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New York Times Reports on The U.S. Supreme Court's Friendly Stance Toward Business Interests
The New York Times Magazine has published a piece detailing the apparent strengthening of businesses interests before the U.S. Supreme Court. In the article, the Times profiles the efforts of the U.S. Chamber of Commerce in its advocacy of business interests before the United State Supreme Court. The article notes that in the Supreme Court's most recent term the chamber?s litigation center filed briefs in 15 cases, with its side winning in 13 of them ? the highest percentage of victories in the center?s 30-year history.
An interesting aspect of this story is that some of the justices on the Supreme Court who are generally considered "liberal" joined in decisions that favored the positions advocated by the U.S. Chamber of Commerce, positions that are typically considered to be very conservative. This shift represents what the article terms "an ideological sea change on the Supreme Court," especially when one considers that only a number of years ago businesses interests were viewed with skepticism by the Supreme Court.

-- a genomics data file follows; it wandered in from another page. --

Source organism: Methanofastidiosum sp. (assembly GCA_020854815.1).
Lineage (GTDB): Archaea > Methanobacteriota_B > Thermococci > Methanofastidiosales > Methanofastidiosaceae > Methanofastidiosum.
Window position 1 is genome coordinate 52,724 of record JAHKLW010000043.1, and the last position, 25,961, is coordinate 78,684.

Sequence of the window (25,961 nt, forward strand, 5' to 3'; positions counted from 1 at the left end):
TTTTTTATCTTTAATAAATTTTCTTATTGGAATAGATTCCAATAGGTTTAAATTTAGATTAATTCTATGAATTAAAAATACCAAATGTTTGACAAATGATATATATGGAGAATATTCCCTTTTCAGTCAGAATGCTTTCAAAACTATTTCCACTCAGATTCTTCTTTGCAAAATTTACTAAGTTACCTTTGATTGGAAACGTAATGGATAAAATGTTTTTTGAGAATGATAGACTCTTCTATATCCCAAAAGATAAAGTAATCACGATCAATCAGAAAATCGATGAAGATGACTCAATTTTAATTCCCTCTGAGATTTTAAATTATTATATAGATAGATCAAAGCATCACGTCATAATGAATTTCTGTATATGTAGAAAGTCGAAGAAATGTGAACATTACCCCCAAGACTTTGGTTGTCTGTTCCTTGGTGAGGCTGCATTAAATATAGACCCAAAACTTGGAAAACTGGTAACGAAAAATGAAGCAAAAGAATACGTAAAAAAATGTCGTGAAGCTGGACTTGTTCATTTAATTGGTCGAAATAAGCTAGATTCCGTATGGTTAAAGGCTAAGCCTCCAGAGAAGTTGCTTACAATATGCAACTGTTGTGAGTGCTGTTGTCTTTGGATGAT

Although many business owners and entrepreneurs might feel inclined to applaud this apparent shift in the Supreme Court's judicial philosophy, this change is not without its critics. Many observers and legal practitioners are concerned at what they believe is a growing and one-sided sympathy by courts across the country with business interests. These critics complain that the interests and legal rights of consumers and individuals are being subordinated to corporate America's pursuit of profits. Some of these critics also point out that the U.S. Chamber of Commerce tends to serve the interests of very large businesses, which can and often are divergent from the interests of small businesses.
Whatever side of the debate you are on, the article is an interesting and informative read about an issue that effects all of us.
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